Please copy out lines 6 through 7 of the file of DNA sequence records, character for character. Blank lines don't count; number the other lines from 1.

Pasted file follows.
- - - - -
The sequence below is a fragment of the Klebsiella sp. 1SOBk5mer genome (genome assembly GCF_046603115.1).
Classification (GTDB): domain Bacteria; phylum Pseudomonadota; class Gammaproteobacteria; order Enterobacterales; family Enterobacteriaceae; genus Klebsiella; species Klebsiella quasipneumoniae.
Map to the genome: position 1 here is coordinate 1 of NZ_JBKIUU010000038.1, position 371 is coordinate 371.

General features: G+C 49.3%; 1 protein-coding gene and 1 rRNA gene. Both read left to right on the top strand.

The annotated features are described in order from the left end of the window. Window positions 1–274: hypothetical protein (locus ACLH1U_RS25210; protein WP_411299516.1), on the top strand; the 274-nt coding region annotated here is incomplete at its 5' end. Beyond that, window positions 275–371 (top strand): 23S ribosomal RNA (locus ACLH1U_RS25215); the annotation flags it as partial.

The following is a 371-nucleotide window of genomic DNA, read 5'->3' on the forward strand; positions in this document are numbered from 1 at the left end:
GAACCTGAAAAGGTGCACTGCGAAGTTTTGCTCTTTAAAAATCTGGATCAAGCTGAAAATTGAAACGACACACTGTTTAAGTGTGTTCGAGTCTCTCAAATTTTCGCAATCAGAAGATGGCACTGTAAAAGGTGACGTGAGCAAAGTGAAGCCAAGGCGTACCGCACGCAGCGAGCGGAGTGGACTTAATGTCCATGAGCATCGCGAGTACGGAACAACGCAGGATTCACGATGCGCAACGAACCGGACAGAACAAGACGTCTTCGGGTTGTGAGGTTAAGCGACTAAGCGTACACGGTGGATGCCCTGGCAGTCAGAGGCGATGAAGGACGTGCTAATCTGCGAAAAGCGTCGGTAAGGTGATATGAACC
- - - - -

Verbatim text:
The following is a 371-nucleotide window of genomic DNA, read 5'->3' on the forward strand; positions in this document are numbered from 1 at the left end:
GAACCTGAAAAGGTGCACTGCGAAGTTTTGCTCTTTAAAAATCTGGATCAAGCTGAAAATTGAAACGACACACTGTTTAAGTGTGTTCGAGTCTCTCAAATTTTCGCAATCAGAAGATGGCACTGTAAAAGGTGACGTGAGCAAAGTGAAGCCAAGGCGTACCGCACGCAGCGAGCGGAGTGGACTTAATGTCCATGAGCATCGCGAGTACGGAACAACGCAGGATTCACGATGCGCAACGAACCGGACAGAACAAGACGTCTTCGGGTTGTGAGGTTAAGCGACTAAGCGTACACGGTGGATGCCCTGGCAGTCAGAGGCGATGAAGGACGTGCTAATCTGCGAAAAGCGTCGGTAAGGTGATATGAACC